For me, sinigang cooked in our home will always be the best. Sinigang is a Filipino stew which consists of pork, vegetables, and tamarind.

Sinigang! (Photo is from Credit belongs to the owner. See the recipe for sinigang here.)

The mention of sinigang evokes memories of sitting with one foot up the chair, temples dripping with sweat as one savors a bowlful of effort and thoughtfulness.

Home is where pork is tenderized for hours, and soup is made extra sour– sinigang cooked just the way I like it.

In college, I became an exchange student in South Korea for a year. For some time, home-cooked Filipino meals were replaced by Korean food. Interestingly, the dishes I remember from the country are not the most sophisticated ones, but those filled with memories of time spent with friends.

Our favorite midnight snack was KFC– Korean Fried Chicken! It’s a party at every pop with its endless flavor variations:  pizza chicken, soy chicken, spicy chicken, snow cheese chicken, spring onion chicken, and so much more!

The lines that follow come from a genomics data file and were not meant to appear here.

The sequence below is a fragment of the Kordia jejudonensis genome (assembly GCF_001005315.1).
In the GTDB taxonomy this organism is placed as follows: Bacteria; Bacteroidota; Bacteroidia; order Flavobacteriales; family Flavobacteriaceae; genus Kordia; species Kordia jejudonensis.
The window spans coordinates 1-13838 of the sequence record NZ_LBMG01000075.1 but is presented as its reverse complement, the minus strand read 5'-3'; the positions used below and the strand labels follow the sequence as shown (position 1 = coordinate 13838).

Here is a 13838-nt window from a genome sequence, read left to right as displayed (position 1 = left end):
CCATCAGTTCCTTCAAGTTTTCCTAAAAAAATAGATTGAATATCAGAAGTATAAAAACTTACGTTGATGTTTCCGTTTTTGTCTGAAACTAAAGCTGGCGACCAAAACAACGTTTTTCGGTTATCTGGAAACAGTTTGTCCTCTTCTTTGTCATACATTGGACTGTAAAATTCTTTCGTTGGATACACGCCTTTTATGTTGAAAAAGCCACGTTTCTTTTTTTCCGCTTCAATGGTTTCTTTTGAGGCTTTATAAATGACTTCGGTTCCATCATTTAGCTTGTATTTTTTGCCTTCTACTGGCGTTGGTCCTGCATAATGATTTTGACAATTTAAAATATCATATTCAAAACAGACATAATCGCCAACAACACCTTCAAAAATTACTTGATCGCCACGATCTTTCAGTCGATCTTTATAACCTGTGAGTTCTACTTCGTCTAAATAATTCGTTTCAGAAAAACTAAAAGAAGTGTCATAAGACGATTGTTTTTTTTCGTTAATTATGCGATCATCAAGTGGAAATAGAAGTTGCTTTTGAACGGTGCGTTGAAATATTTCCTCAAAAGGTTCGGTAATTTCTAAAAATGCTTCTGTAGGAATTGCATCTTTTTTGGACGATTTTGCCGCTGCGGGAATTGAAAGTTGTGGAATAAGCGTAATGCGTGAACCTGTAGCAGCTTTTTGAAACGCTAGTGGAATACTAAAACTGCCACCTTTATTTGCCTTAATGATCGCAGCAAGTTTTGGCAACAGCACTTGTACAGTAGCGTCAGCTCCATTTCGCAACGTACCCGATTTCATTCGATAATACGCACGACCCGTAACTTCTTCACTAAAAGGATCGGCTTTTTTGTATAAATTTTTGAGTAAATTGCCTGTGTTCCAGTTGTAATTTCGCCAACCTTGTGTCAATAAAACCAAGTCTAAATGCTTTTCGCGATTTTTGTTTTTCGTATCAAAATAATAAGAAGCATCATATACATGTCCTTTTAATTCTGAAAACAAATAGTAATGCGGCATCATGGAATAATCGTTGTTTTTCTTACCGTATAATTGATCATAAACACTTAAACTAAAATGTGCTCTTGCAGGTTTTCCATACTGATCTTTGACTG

chicken menu
Choose your dream-come-true. (Photo from from this article. Credit belongs to the owner.)

Fried chicken is celebratory food, whether enjoyed in Korea at 4 o’clock am while playing with board games, or home-cooked in the Philippines and eaten with dollops of banana ketchup.  No occasion needed; being together is reason enough to celebrate!

Another food I remember was Chicken Mayo, served in our school cafeteria. Chicken Mayo consists of chopped chicken nuggets, shredded dried seaweed, mayonnaise, and special sauce, topped on rice— basically deconstructed rice balls, simple ingredients who would have thought would go together so well?